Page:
Also, Judy Greer isn’t shoved into an ancillary role. For this, we Greer stans adore Good Boy even more.

Read More »

Into the Dark Delivered Review

(Blumhouse Television and Hulu have partnered for a monthly horror anthology series titled Into The Dark, set to release a full holiday-themed feature every month. Horror anthology expert Matt Donato will be tackling the series one-by-one, stacking up the entries as they become streamable.)

As Into The Dark’s second season cycles through the calendar anew, it’s becoming apparent which months can withstand multiple cinematic iterations of the same holiday. December? Candy canes and Christmastime cadavers. October? Trick or treat terrorization. May? Chelsea Stardust already dared to question how far a matriarch’s devotion might reach in All That We Destroy, but there are plenty more maternal modifications that can reveal the horrors of motherhood. Emma Tammi’s Delivered, for example, takes a less-graphic frontierswoman’s swing at Julien Maury and Alexandre Bustillo Inside. More in-line with Tammi’s debut The Wind, which relies on atmosphere over action to sell the inherent fears of reproductive creation.

Read More »

pooka lives trailer

(Blumhouse Television and Hulu have partnered for a monthly horror anthology series titled Into The Dark, set to release a full holiday-themed feature every month. Horror anthology expert Matt Donato will be tackling the series one-by-one, stacking up the entries as they become streamable.)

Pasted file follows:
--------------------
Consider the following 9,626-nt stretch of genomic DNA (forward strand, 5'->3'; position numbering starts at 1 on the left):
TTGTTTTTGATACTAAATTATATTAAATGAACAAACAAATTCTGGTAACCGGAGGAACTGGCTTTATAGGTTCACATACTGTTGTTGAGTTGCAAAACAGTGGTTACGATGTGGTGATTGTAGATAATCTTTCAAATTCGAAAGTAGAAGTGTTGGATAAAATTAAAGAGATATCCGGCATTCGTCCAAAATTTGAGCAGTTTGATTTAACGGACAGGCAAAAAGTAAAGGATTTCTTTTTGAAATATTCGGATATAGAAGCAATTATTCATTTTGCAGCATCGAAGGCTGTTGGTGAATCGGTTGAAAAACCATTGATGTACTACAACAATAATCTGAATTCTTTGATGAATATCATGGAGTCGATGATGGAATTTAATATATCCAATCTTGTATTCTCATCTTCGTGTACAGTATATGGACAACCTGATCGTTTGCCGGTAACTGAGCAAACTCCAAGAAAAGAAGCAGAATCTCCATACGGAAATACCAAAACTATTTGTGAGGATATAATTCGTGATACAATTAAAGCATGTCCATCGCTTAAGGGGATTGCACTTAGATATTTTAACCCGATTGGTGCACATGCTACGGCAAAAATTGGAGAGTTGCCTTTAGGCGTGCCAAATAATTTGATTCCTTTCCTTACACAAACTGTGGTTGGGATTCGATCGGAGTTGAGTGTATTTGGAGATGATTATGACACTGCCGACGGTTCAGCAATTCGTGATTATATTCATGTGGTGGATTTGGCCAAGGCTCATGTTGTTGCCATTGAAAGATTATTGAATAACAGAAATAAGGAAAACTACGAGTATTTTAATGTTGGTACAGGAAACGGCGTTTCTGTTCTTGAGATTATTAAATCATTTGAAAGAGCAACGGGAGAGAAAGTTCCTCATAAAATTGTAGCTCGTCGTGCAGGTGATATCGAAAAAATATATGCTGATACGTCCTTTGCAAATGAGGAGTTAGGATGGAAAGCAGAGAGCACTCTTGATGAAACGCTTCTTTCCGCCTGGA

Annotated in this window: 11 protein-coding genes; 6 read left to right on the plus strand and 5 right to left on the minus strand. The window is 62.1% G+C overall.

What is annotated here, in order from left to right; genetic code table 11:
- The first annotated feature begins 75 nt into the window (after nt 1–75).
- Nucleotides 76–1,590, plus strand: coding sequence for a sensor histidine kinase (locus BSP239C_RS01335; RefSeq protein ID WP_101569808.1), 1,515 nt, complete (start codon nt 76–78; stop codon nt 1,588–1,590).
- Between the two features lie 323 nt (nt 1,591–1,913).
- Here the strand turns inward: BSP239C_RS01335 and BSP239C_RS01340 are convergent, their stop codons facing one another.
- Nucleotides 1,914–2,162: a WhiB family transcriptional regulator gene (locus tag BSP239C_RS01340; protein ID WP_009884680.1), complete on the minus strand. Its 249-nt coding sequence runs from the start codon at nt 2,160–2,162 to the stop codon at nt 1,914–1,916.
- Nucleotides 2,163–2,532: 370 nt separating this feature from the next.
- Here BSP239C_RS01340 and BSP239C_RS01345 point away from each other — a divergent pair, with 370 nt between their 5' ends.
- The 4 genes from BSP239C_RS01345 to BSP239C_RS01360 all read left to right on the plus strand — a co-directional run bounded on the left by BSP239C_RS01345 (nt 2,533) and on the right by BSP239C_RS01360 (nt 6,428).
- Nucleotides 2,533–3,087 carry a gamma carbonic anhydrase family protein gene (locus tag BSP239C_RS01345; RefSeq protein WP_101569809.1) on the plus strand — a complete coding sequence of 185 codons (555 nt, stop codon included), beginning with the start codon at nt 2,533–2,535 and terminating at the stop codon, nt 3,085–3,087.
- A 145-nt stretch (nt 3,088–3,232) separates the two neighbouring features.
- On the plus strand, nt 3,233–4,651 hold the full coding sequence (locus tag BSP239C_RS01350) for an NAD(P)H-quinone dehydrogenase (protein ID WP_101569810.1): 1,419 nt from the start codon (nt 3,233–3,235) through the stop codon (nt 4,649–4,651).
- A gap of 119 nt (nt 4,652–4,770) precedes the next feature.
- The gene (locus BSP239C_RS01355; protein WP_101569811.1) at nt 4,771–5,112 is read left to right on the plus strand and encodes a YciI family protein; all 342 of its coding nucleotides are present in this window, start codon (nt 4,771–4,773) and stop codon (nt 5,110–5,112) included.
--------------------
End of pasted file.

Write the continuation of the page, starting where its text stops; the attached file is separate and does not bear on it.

While there’s no connective tissue between Into The Dark entries besides holiday jollies, last-last Christmas’ “Pooka” plushie became the program’s unofficial mascot. Blumhouse promotes the deviant plaything’s antics 24/7, including “Naughty Pooka’s” own Twitter profile, so its April resurrection comes with minimal surprise. Alejandro BruguésPooka Lives is part deux in an ongoing saga, were creepypasta culture (retitled “eeriepasta”) rebirths the devil-toy in supernatural form. Think Slender-Man, think Mercy Black, except replace gangly businessmen or scarecrow fables with a pot-bellied, huggable murderer who takes a more freakish rabbit form. 

Easter’s celebration of Jesus’ “he is risen!” miracle brings warped religion and forum-chat cultism to Hulu, given how Pooka Lives certainly isn’t satirizing Tax Day or any other monthly event-based sensations.

Read More »

Drunk Bus Review

(The SXSW Film Festival may have been cancelled, but our coverage will go on with reviews of films and TV shows made available to our critics.)

John Carlucci and Brandon LaGanke’s Drunk Bus is an anti-road-trip comedy with plenty of mileage. Where Seann William Scott and DJ Qualls once learned salacious lessons while crossing state borders, this is a story about retracing the same college-town loop day after month after year. Steering the wheel but electing to venture nowhere. Yes, metaphors run heavy in this public transit dramedy about dulling innermost pains with “safe” routines – but that doesn’t make (supposed) “real 2006 shit” any less resonant. Annoying dispatch operators, bean burrito firing squads and all.

Read More »

She Dies Tomorrow Review

(The SXSW Film Festival may have been cancelled, but our coverage will go on with reviews of films and TV shows made available to our critics.)